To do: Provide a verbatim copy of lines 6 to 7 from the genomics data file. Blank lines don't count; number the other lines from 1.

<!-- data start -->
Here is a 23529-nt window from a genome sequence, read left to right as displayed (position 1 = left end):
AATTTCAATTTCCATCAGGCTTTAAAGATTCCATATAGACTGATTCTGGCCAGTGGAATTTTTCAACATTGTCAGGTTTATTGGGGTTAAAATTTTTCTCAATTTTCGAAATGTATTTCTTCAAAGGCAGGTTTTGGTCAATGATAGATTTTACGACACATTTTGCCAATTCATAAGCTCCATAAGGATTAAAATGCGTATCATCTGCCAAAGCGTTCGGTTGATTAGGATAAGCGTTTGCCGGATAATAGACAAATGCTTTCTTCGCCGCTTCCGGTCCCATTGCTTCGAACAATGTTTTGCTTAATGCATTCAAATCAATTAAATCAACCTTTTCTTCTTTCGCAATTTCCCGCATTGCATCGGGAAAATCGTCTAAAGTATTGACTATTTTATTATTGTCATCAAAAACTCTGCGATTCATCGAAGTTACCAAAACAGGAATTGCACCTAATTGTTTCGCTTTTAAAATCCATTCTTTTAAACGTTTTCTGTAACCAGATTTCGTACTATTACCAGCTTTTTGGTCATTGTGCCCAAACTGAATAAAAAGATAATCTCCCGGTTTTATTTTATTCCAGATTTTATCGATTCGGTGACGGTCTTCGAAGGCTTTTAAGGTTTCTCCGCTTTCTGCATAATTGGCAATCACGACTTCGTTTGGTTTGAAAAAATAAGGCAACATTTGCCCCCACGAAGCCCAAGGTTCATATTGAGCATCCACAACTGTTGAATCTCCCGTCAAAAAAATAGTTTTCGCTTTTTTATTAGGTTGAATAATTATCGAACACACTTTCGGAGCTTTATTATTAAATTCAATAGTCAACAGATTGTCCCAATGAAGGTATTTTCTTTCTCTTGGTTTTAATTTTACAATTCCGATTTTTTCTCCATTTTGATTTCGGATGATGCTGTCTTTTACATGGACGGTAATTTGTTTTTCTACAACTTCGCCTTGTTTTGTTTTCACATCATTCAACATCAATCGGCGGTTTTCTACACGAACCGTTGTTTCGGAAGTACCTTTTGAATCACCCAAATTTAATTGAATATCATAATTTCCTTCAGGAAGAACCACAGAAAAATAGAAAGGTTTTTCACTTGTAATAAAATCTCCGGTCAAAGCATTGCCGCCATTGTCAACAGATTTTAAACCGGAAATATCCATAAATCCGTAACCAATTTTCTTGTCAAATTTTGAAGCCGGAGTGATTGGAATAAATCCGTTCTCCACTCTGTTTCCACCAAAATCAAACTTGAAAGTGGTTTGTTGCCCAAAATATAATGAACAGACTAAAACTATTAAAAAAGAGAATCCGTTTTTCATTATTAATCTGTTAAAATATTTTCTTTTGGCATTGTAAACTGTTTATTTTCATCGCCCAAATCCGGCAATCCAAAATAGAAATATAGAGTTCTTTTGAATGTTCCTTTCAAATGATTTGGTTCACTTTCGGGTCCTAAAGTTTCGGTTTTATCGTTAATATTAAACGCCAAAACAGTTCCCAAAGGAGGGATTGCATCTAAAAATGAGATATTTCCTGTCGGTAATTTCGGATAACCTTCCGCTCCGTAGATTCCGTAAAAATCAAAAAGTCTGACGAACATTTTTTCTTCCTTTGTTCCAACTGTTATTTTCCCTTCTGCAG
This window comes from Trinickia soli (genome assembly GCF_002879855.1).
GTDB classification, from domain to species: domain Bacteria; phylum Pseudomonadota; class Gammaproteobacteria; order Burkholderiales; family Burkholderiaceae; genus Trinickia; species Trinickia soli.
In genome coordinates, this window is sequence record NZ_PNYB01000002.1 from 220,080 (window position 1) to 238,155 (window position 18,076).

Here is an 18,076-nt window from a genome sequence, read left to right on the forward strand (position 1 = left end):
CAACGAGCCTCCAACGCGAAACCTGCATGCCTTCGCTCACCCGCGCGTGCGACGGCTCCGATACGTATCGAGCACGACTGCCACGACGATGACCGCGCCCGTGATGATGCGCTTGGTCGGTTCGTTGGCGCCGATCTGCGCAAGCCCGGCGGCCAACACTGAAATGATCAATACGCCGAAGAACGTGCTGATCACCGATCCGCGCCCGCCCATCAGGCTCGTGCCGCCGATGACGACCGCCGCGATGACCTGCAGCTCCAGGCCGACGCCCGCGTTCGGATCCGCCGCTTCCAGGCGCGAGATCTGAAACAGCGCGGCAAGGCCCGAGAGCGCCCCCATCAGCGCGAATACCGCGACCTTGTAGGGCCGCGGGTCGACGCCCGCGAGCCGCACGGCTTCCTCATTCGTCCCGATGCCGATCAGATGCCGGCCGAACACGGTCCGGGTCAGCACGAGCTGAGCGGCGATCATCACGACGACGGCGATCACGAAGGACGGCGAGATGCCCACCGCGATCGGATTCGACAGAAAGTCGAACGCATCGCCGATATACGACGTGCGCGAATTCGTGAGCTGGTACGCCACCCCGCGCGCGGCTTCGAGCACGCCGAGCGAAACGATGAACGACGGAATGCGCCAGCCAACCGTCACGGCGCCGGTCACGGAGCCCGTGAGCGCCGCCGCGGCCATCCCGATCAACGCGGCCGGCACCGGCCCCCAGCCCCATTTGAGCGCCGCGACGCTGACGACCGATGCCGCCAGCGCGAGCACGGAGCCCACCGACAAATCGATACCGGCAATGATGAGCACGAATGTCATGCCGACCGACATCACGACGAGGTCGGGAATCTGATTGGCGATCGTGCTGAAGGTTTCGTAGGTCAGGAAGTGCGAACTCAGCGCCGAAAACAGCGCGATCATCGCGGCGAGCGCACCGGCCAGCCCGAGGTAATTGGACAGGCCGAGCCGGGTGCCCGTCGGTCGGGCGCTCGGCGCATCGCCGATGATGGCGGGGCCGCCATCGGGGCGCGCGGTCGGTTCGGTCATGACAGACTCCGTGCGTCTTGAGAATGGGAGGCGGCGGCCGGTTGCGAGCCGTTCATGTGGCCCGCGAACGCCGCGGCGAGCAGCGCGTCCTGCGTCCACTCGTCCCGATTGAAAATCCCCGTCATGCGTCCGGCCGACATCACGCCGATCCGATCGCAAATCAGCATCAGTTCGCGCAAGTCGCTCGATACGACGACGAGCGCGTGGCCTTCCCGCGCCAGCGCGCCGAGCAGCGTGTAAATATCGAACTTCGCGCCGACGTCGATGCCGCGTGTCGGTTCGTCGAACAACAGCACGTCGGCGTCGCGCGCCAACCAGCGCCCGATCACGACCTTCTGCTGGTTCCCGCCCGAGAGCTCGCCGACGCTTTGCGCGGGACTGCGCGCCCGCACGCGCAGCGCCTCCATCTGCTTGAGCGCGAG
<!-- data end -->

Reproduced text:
Here is an 18,076-nt window from a genome sequence, read left to right on the forward strand (position 1 = left end):
CAACGAGCCTCCAACGCGAAACCTGCATGCCTTCGCTCACCCGCGCGTGCGACGGCTCCGATACGTATCGAGCACGACTGCCACGACGATGACCGCGCCCGTGATGATGCGCTTGGTCGGTTCGTTGGCGCCGATCTGCGCAAGCCCGGCGGCCAACACTGAAATGATCAATACGCCGAAGAACGTGCTGATCACCGATCCGCGCCCGCCCATCAGGCTCGTGCCGCCGATGACGACCGCCGCGATGACCTGCAGCTCCAGGCCGACGCCCGCGTTCGGATCCGCCGCTTCCAGGCGCGAGATCTGAAACAGCGCGGCAAGGCCCGAGAGCGCCCCCATCAGCGCGAATACCGCGACCTTGTAGGGCCGCGGGTCGACGCCCGCGAGCCGCACGGCTTCCTCATTCGTCCCGATGCCGATCAGATGCCGGCCGAACACGGTCCGGGTCAGCACGAGCTGAGCGGCGATCATCACGACGACGGCGATCACGAAGGACGGCGAGATGCCCACCGCGATCGGATTCGACAGAAAGTCGAACGCATCGCCGATATACGACGTGCGCGAATTCGTGAGCTGGTACGCCACCCCGCGCGCGGCTTCGAGCACGCCGAGCGAAACGATGAACGACGGAATGCGCCAGCCAACCGTCACGGCGCCGGTCACGGAGCCCGTGAGCGCCGCCGCGGCCATCCCGATCAACGCGGCCGGCACCGGCCCCCAGCCCCATTTGAGCGCCGCGACGCTGACGACCGATGCCGCCAGCGCGAGCACGGAGCCCACCGACAAATCGATACCGGCAATGATGAGCACGAATGTCATGCCGACCGACATCACGACGAGGTCGGGAATCTGATTGGCGATCGTGCTGAAGGTTTCGTAGGTCAGGAAGTGCGAACTCAGCGCCGAAAACAGCGCGATCATCGCGGCGAGCGCACCGGCCAGCCCGAGGTAATTGGACAGGCCGAGCCGGGTGCCCGTCGGTCGGGCGCTCGGCGCATCGCCGATGATGGCGGGGCCGCCATCGGGGCGCGCGGTCGGTTCGGTCATGACAGACTCCGTGCGTCTTGAGAATGGGAGGCGGCGGCCGGTTGCGAGCCGTTCATGTGGCCCGCGAACGCCGCGGCGAGCAGCGCGTCCTGCGTCCACTCGTCCCGATTGAAAATCCCCGTCATGCGTCCGGCCGACATCACGCCGATCCGATCGCAAATCAGCATCAGTTCGCGCAAGTCGCTCGATACGACGACGAGCGCGTGGCCTTCCCGCGCCAGCGCGCCGAGCAGCGTGTAAATATCGAACTTCGCGCCGACGTCGATGCCGCGTGTCGGTTCGTCGAACAACAGCACGTCGGCGTCGCGCGCCAACCAGCGCCCGATCACGACCTTCTGCTGGTTCCCGCCCGAGAGCTCGCCGACGCTTTGCGCGGGACTGCGCGCCCGCACGCGCAGCGCCTCCATCTGCTTGAGCGCGAG